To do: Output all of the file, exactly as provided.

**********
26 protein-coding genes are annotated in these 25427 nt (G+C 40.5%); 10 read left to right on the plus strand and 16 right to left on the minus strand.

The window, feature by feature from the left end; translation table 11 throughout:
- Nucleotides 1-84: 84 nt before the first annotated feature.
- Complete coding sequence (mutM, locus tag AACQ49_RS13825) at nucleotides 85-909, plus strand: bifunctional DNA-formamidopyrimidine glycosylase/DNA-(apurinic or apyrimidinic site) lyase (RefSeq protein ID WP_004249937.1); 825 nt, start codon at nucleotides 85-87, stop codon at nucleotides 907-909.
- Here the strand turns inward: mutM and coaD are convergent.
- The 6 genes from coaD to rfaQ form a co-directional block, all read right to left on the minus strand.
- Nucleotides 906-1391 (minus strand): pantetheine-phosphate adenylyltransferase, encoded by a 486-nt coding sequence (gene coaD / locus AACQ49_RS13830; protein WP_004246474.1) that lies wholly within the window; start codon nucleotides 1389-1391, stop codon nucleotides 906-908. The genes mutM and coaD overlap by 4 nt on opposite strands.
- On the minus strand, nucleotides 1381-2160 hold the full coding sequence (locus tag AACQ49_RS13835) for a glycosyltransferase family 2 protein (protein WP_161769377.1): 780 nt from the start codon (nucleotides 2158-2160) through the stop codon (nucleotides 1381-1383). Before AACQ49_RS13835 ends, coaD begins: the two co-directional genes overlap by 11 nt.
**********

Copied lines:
26 protein-coding genes are annotated in these 25427 nt (G+C 40.5%); 10 read left to right on the plus strand and 16 right to left on the minus strand.

The window, feature by feature from the left end; translation table 11 throughout:
- Nucleotides 1-84: 84 nt before the first annotated feature.
- Complete coding sequence (mutM, locus tag AACQ49_RS13825) at nucleotides 85-909, plus strand: bifunctional DNA-formamidopyrimidine glycosylase/DNA-(apurinic or apyrimidinic site) lyase (RefSeq protein ID WP_004249937.1); 825 nt, start codon at nucleotides 85-87, stop codon at nucleotides 907-909.
- Here the strand turns inward: mutM and coaD are convergent.
- The 6 genes from coaD to rfaQ form a co-directional block, all read right to left on the minus strand.
- Nucleotides 906-1391 (minus strand): pantetheine-phosphate adenylyltransferase, encoded by a 486-nt coding sequence (gene coaD / locus AACQ49_RS13830; protein WP_004246474.1) that lies wholly within the window; start codon nucleotides 1389-1391, stop codon nucleotides 906-908. The genes mutM and coaD overlap by 4 nt on opposite strands.
- On the minus strand, nucleotides 1381-2160 hold the full coding sequence (locus tag AACQ49_RS13835) for a glycosyltransferase family 2 protein (protein WP_161769377.1): 780 nt from the start codon (nucleotides 2158-2160) through the stop codon (nucleotides 1381-1383). Before AACQ49_RS13835 ends, coaD begins: the two co-directional genes overlap by 11 nt.